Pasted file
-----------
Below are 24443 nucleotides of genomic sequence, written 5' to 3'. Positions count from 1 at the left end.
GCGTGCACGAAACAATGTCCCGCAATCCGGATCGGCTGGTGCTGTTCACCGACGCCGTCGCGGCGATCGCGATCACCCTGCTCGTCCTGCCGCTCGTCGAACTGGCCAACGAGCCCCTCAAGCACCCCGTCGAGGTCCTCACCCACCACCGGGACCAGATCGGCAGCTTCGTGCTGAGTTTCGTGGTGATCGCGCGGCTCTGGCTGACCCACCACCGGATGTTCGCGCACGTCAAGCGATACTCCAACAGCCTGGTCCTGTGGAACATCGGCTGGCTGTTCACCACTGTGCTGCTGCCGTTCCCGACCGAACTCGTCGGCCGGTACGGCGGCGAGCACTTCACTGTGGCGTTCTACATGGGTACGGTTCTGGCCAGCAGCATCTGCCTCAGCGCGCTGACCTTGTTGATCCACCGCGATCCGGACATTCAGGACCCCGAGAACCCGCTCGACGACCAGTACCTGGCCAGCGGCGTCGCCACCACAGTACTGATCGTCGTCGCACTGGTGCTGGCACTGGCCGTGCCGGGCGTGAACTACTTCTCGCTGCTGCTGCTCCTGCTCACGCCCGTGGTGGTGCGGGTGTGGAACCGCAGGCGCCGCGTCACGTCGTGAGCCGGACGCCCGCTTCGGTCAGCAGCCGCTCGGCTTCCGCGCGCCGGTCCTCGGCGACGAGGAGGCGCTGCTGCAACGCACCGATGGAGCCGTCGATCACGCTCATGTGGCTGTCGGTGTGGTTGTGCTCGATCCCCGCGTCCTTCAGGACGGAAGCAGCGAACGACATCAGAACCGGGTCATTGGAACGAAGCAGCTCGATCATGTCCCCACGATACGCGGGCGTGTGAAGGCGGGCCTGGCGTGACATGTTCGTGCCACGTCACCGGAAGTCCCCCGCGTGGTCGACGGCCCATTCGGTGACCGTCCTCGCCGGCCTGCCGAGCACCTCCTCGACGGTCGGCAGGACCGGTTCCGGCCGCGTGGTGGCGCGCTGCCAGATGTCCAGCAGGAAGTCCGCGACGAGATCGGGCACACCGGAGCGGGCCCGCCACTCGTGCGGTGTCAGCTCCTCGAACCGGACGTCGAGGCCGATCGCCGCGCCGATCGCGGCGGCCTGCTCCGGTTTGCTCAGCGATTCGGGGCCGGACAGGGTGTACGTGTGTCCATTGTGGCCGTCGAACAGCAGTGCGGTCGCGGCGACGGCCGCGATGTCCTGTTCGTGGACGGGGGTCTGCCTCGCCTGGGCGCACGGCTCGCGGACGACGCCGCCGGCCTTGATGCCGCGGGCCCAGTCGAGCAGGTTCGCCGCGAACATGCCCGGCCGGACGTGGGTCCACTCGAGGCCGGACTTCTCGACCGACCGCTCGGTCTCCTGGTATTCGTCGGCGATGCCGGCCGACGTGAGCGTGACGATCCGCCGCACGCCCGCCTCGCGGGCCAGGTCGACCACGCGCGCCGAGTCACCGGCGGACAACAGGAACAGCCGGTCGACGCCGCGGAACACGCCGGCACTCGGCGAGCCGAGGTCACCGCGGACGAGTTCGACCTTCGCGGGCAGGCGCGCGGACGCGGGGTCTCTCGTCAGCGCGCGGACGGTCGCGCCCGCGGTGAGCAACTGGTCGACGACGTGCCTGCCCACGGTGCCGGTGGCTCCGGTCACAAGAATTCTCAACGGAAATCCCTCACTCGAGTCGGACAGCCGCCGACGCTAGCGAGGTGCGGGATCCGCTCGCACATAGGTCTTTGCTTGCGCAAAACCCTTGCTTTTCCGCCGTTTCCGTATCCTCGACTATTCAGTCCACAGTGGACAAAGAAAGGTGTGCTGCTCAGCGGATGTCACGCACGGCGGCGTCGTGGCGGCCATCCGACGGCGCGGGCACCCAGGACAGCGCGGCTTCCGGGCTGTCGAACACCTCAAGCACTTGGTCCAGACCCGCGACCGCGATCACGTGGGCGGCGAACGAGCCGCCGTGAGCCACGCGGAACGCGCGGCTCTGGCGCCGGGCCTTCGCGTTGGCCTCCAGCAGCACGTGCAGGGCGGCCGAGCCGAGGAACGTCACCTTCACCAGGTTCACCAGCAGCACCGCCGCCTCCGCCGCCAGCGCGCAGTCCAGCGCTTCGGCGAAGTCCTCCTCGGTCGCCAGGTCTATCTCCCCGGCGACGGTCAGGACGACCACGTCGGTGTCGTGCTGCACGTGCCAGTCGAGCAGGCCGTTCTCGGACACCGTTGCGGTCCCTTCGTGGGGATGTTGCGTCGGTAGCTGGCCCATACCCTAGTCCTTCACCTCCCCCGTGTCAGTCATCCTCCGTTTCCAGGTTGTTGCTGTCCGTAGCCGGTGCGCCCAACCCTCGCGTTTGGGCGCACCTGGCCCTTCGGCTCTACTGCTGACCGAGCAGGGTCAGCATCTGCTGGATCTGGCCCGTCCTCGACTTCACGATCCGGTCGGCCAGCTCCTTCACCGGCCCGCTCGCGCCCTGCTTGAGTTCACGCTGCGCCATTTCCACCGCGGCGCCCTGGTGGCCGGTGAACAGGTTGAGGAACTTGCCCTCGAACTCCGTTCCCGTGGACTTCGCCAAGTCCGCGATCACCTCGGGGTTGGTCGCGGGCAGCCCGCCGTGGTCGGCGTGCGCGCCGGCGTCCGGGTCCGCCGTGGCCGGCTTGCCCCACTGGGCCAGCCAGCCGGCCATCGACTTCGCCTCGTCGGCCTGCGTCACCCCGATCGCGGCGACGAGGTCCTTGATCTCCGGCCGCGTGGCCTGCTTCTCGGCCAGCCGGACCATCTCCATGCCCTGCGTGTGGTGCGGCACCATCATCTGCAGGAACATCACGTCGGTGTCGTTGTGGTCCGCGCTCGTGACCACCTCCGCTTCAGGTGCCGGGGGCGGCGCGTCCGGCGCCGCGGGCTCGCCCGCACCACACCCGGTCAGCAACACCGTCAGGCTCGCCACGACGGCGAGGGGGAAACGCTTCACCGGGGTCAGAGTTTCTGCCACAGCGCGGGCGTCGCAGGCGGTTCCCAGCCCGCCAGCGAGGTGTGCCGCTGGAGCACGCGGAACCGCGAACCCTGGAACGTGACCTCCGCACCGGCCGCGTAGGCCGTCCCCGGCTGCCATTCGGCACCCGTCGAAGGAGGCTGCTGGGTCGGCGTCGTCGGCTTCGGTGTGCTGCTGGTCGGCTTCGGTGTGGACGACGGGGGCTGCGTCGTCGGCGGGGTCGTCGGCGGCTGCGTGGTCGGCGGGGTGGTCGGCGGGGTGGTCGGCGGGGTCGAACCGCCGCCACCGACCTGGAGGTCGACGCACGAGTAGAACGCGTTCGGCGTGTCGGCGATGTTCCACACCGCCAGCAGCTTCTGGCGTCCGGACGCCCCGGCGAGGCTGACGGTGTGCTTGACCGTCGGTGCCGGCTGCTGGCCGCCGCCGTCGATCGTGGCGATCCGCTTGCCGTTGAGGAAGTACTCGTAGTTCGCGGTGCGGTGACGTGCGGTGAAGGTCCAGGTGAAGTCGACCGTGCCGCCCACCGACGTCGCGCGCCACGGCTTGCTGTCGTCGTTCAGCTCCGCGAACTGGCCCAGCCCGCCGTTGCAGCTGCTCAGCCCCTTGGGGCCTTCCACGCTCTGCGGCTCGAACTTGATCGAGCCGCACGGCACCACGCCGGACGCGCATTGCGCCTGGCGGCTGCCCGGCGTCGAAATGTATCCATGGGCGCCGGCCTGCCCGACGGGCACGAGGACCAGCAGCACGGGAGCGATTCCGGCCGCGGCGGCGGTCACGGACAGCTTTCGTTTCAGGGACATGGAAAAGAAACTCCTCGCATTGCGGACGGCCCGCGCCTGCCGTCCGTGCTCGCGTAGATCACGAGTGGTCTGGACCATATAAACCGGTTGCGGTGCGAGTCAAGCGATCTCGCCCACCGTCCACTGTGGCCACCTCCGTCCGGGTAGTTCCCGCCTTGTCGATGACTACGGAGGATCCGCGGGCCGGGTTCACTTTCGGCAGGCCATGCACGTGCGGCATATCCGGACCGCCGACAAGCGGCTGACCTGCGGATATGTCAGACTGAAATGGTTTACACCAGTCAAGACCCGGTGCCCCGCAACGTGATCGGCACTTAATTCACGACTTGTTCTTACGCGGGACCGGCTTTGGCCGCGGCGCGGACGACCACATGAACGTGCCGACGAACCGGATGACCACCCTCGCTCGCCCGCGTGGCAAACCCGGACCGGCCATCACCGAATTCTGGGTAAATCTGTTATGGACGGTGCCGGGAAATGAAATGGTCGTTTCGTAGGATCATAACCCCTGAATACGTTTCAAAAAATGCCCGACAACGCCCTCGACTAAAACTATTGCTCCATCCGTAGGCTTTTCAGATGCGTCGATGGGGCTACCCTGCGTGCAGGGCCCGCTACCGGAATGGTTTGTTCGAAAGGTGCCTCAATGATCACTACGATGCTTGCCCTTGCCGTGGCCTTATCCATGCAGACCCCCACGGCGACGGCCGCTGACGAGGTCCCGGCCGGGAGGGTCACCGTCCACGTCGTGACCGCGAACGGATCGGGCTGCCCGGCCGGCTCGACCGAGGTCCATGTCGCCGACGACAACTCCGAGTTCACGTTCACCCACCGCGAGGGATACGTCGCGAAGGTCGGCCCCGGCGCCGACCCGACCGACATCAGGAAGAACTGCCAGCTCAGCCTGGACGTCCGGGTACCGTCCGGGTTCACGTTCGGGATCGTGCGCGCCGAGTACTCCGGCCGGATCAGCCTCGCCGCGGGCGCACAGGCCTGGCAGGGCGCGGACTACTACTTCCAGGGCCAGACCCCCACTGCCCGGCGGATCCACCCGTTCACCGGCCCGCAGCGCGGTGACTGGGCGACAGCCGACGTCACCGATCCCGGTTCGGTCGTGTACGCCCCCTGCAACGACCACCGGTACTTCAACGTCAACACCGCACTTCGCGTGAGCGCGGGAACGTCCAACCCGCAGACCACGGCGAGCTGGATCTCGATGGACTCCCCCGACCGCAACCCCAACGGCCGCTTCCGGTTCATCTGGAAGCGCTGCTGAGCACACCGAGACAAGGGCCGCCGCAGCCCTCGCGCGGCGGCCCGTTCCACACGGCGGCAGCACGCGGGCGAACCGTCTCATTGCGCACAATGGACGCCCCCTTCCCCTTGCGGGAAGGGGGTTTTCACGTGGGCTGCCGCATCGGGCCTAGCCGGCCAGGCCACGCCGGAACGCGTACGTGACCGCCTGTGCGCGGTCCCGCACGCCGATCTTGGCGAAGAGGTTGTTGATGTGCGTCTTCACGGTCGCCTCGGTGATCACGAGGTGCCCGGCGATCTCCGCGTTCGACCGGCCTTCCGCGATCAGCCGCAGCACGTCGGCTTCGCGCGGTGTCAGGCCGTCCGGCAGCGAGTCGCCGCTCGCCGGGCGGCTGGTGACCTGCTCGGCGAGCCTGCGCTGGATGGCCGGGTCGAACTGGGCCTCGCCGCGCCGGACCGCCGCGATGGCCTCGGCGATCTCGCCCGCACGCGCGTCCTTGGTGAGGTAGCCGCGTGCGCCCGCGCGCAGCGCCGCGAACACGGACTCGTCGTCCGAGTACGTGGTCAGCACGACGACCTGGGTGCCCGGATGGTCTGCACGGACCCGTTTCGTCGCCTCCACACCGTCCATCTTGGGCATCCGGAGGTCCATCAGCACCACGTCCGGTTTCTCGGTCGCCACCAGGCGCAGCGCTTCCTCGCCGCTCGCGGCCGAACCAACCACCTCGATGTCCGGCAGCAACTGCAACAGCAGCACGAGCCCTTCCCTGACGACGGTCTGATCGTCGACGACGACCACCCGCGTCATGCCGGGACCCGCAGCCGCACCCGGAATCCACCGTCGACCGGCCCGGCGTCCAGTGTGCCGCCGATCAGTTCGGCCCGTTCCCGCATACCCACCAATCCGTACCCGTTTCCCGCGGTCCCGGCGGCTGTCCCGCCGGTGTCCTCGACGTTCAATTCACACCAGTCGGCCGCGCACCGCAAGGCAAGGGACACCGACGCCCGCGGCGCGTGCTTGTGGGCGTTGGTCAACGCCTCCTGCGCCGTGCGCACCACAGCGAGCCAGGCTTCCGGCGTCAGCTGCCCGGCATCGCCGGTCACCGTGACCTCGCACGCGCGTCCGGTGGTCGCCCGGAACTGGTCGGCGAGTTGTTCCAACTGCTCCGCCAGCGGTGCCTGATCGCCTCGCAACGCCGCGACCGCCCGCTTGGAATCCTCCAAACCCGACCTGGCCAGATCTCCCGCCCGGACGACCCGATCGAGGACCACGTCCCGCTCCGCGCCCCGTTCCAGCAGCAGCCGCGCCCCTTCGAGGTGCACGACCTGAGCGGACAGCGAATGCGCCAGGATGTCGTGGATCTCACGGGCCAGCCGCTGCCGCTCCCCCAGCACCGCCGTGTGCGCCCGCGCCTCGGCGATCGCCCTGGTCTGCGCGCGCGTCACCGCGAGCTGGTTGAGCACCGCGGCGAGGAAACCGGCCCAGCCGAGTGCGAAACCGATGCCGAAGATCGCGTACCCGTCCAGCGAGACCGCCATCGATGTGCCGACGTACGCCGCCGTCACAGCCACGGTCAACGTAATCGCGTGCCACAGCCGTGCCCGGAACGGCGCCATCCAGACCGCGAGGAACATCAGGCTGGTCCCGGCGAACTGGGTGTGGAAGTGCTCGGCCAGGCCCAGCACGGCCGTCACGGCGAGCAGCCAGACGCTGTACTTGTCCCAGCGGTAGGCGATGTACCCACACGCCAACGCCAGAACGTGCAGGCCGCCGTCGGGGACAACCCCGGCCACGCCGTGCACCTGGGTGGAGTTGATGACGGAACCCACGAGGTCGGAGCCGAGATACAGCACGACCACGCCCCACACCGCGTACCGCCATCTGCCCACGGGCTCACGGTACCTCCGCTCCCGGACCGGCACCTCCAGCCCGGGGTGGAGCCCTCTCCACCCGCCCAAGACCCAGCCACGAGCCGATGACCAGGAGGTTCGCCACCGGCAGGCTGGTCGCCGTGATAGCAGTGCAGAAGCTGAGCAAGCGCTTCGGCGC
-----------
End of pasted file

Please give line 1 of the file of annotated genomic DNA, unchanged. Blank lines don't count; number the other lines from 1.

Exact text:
Below are 24443 nucleotides of genomic sequence, written 5' to 3'. Positions count from 1 at the left end.